This approach to teaching critical thinking (CT) makes use of the ‘descriptive-not-prescriptive’ principle I introduced in this article for Innovate My School. In other words: teach by showing them (the students) what they already do rather than telling them what they should be doing but aren’t. Though I will talk about philosophy sessions, as that is my background, the principles and procedure that you will find outlined here apply to any teaching context where the teaching of CT skills will be of value, whether maths, English or P.E.
Games have long been included in childhood educational techniques, as a means to enhance and expand upon more traditional methods. With the advancement of modern technology, the scope of educational gaming has increased to make room for additional platforms such as PCs, laptops, tablets and even mobile phones.
After enrolling on a mindfulness course, I embarked upon a personal journey into mindfulness and its benefits. It is something I felt so passionately about that I decided to bring mindfulness into the classroom. There are many definitions of mindfulness out there, but the one I choose to share with the children is “Mindfulness is paying attention to your life, here and now with kindness and curiosity” (www.mindfulnessfoundation.org).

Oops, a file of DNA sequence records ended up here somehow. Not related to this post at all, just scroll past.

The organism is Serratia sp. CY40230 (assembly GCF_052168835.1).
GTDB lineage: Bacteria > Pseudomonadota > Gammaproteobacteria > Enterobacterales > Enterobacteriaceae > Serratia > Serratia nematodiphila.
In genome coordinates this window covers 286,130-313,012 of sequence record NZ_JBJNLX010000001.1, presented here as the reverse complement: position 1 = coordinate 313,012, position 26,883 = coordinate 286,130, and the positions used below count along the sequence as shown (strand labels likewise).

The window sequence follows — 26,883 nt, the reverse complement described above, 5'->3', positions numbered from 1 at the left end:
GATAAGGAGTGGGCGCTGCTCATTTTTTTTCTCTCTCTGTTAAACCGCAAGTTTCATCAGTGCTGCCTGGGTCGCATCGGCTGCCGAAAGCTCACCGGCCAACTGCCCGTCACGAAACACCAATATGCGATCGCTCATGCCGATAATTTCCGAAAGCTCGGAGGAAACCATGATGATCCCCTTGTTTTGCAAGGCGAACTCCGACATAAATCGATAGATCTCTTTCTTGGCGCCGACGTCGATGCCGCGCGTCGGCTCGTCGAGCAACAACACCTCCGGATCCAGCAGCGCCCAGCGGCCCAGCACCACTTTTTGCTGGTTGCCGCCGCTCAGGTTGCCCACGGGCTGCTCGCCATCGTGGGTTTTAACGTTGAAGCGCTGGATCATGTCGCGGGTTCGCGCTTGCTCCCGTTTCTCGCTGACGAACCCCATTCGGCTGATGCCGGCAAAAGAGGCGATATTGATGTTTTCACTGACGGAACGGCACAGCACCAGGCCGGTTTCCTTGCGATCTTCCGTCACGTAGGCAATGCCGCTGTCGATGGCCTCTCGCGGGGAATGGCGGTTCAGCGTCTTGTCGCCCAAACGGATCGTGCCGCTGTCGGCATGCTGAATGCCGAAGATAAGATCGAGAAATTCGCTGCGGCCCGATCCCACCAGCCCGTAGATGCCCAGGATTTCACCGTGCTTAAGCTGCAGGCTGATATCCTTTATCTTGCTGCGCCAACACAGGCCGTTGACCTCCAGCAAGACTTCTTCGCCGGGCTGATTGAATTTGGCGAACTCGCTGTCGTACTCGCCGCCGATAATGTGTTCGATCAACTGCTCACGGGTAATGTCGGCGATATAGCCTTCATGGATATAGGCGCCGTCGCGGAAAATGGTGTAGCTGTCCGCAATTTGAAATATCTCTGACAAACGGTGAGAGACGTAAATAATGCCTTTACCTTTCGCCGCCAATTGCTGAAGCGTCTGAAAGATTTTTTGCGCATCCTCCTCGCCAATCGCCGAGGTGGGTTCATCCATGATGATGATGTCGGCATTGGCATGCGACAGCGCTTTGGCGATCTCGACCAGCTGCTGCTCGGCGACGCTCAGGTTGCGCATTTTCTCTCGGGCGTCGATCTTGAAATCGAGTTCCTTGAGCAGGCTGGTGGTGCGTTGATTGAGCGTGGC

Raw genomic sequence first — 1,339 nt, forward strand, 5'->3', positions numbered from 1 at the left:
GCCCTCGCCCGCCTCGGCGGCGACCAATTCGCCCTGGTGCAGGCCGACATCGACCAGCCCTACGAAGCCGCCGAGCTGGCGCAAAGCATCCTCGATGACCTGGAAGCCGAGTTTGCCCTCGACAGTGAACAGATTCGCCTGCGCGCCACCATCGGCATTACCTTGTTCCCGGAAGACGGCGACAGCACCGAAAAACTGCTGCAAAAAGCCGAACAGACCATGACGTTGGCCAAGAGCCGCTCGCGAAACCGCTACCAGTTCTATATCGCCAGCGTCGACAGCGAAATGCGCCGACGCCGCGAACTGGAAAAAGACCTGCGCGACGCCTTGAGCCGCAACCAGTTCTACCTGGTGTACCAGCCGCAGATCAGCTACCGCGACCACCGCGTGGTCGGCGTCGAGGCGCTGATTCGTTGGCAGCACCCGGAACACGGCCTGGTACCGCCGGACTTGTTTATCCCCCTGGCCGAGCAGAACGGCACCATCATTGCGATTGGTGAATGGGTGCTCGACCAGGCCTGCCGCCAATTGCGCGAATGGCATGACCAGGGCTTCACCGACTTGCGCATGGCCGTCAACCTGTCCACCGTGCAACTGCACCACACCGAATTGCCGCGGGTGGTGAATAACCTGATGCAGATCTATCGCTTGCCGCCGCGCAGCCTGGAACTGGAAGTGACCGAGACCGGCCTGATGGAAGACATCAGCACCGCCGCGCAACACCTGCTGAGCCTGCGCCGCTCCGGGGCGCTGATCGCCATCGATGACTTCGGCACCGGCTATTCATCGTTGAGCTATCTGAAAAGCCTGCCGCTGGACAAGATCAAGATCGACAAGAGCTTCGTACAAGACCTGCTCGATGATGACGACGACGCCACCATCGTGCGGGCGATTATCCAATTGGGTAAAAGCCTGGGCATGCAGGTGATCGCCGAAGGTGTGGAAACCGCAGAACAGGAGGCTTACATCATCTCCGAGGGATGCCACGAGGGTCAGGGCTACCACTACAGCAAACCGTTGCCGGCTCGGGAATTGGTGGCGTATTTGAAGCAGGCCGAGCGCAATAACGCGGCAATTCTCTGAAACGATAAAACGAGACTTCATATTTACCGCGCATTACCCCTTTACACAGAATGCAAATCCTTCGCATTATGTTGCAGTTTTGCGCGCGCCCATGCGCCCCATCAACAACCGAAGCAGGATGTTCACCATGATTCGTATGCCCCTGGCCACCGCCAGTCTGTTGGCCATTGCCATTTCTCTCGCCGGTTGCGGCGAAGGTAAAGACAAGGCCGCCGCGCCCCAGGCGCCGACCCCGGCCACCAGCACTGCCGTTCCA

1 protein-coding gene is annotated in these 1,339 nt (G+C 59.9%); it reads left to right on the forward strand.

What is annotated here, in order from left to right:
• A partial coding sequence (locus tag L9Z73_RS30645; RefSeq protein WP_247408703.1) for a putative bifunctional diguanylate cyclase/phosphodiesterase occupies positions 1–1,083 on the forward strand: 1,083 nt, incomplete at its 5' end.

One great part of receiving an education is exploring the world of fiction. James Harlan gives his five best examples for inspiring pupils to put pen to paper (or fingertips to keys…).
“An avenue for learning” – this is the primary offer of most schools. Yet, without bringing it to the fore, catalysing talents is actually another part of the package. The school environment has the immense potential to impact the development of its pupils’ talents, particularly, their gift at writing. The same analogy applies to us teachers.
The ancient game is an incredibly useful tool for teaching children about their own thinking. For a teacher, chess is one of the most remarkable tools for teaching students about Bloom’s taxonomy of cognitive skills.
1. Remembering: How the pieces move, how to set up a board, how many squares there are, what en passant means, how to castle, remembering the rules and etiquette of chess, remembering how to notate.
2. Understanding: How to best deploy pieces in the opening, how to anticipate an opponent’s moves, how to combine pieces to build an attack.
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